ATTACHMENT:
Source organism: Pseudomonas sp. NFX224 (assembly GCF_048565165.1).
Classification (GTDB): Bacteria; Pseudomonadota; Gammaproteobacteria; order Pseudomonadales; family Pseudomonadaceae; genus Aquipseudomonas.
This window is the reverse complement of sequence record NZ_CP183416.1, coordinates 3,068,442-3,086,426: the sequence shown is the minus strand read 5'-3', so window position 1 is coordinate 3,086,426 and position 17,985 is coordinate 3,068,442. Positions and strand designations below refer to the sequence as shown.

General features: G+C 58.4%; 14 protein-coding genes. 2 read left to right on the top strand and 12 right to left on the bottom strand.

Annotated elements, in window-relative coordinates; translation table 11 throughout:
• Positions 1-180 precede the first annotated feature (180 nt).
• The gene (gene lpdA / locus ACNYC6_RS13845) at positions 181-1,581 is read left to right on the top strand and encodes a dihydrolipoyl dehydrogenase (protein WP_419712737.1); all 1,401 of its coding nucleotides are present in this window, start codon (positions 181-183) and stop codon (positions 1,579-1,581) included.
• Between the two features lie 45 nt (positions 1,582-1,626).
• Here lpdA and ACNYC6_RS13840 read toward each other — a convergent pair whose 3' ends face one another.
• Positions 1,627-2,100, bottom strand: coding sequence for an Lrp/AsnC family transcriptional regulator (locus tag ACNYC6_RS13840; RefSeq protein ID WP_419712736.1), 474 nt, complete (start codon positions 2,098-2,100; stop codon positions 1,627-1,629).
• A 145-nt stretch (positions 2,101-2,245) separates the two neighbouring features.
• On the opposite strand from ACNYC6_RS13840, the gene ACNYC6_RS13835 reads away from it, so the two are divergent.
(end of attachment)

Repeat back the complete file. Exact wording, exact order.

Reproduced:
Source organism: Pseudomonas sp. NFX224 (assembly GCF_048565165.1).
Classification (GTDB): Bacteria; Pseudomonadota; Gammaproteobacteria; order Pseudomonadales; family Pseudomonadaceae; genus Aquipseudomonas.
This window is the reverse complement of sequence record NZ_CP183416.1, coordinates 3,068,442-3,086,426: the sequence shown is the minus strand read 5'-3', so window position 1 is coordinate 3,086,426 and position 17,985 is coordinate 3,068,442. Positions and strand designations below refer to the sequence as shown.

General features: G+C 58.4%; 14 protein-coding genes. 2 read left to right on the top strand and 12 right to left on the bottom strand.

Annotated elements, in window-relative coordinates; translation table 11 throughout:
• Positions 1-180 precede the first annotated feature (180 nt).
• The gene (gene lpdA / locus ACNYC6_RS13845) at positions 181-1,581 is read left to right on the top strand and encodes a dihydrolipoyl dehydrogenase (protein WP_419712737.1); all 1,401 of its coding nucleotides are present in this window, start codon (positions 181-183) and stop codon (positions 1,579-1,581) included.
• Between the two features lie 45 nt (positions 1,582-1,626).
• Here lpdA and ACNYC6_RS13840 read toward each other — a convergent pair whose 3' ends face one another.
• Positions 1,627-2,100, bottom strand: coding sequence for an Lrp/AsnC family transcriptional regulator (locus tag ACNYC6_RS13840; RefSeq protein ID WP_419712736.1), 474 nt, complete (start codon positions 2,098-2,100; stop codon positions 1,627-1,629).
• A 145-nt stretch (positions 2,101-2,245) separates the two neighbouring features.
• On the opposite strand from ACNYC6_RS13840, the gene ACNYC6_RS13835 reads away from it, so the two are divergent.